“Sweet but Psycho”, an upbeat pop song by Ava Max, topped the charts in 22 countries in 2019. Both the lyrics and the music video reinforce popular stereotypes of the madwoman as manipulative, sexually attractive, dangerous and ultimately violent. At the same time, “crazy golf” (a colloquial UK term for minigolf) is working hard to re-brand itself as “adventure golf”. Both “psycho” and “crazy” can be used to describe people with mental illness, but the two words have very different connotations in everyday speech. “Psycho” is a negative term used to describe someone dangerous, – it could be applied as an insult to someone driving recklessly, for example, – whereas “crazy” is used much more broadly and often benignly. “Crazy golf” is meant to be fun, not violent.
In this post, Baldwin Wong discusses their recent article in Journal of Applied Philosophy on how religious schools could participate in civic education.
Religious schools, such as the parochial schools affiliated with Christian churches, the cheder of Judaism, and the madrasas of Islam, are common in many democratic societies. These schools are usually established by private religious groups. Their environments are filled with religious symbols and celebrations that impact students’ learning experience. The content of education involves religious classics, theology, and the teaching of the virtues valued in each faith.
Political liberals have long been worried about the partiality of religious schools. They argue that these schools should be carefully regulated. Otherwise, their partial education may create “ethically servile children” who have an ignorant antipathy toward alternative viewpoints. I agree that religious schools should be regulated, but, in my recent article, I further suggest that some of these schools should be encouraged and subsidized because they are crucial in addressing a problem that a government cannot single-handedly resolve—the reconciliation between faith and justice.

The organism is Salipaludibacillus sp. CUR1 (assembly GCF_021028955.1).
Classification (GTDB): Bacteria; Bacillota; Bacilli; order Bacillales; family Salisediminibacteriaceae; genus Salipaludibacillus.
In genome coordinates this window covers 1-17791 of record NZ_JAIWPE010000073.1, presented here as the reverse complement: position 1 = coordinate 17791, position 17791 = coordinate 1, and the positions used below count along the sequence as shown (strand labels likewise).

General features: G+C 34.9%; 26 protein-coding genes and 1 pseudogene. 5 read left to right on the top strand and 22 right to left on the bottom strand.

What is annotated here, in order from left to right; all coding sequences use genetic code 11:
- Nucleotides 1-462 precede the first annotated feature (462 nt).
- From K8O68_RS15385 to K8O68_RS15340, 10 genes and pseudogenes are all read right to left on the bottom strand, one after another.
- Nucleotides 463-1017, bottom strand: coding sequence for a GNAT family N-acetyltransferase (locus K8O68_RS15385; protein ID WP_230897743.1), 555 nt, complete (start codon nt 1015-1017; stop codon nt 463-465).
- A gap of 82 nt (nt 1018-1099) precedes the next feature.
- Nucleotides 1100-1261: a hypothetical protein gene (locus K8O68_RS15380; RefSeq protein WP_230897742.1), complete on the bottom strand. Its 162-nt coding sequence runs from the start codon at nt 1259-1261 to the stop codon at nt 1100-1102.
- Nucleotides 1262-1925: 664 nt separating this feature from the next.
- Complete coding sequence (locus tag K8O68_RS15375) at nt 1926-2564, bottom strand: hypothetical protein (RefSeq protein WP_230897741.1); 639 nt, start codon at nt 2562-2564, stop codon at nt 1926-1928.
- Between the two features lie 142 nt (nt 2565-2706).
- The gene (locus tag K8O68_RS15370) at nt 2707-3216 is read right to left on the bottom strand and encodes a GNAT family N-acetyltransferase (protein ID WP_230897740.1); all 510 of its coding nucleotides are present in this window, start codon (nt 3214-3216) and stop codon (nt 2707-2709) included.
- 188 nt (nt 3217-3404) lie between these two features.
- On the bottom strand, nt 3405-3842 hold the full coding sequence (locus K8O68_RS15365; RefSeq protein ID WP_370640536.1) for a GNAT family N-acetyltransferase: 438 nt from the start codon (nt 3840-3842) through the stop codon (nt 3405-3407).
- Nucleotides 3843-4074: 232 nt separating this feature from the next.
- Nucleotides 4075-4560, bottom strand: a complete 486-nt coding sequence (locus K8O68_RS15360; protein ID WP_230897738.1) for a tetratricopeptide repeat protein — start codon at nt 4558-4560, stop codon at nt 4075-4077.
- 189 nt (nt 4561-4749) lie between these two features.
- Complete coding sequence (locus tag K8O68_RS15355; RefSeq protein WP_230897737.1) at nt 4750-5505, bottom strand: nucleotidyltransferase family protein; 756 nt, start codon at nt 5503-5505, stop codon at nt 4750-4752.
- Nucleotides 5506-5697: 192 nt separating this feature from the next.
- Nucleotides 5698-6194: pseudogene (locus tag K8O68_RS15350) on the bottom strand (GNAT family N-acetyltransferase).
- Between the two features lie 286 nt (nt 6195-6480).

In this post, John Tillson (Liverpool Hope University) discusses a recent case in British news on the use of satirical cartoons in the classroom.
A teacher at a UK school was recently suspended for showing satirical cartoons depicting the prophet Muhammad during a Religious Education (RE) lesson. Parents protested outside the school in response to the use of the cartoons, and the school’s headteacher apologised saying that their use was inappropriate.
In this guest post, Gottfried Schweiger (University of Salzburg) discusses the university as a political place and outlines four different kinds of political work that take place within it.
Political philosophy reflects on the big problems and injustices in the world and how they can be changed for the better. Political work and the specifics of the organization and social space that is the “university” are rarely explicitly reflected upon, yet political philosophy would have the tools to do so.
How we think about wealth has a profound impact on the world in which we live. Some years ago, philosopher Ingrid Robeyns proposed a new perspective on wealth, which she dubbed limitarianism. Robeyns argues that once people can live a fully flourishing life, additional wealth lacks moral value for the holder because it does not contribute their flourishing. And because such wealth threatens political equality, leaves many people’s urgent needs unmet, and could be used to address the current climate crisis, such wealth should be redistributed.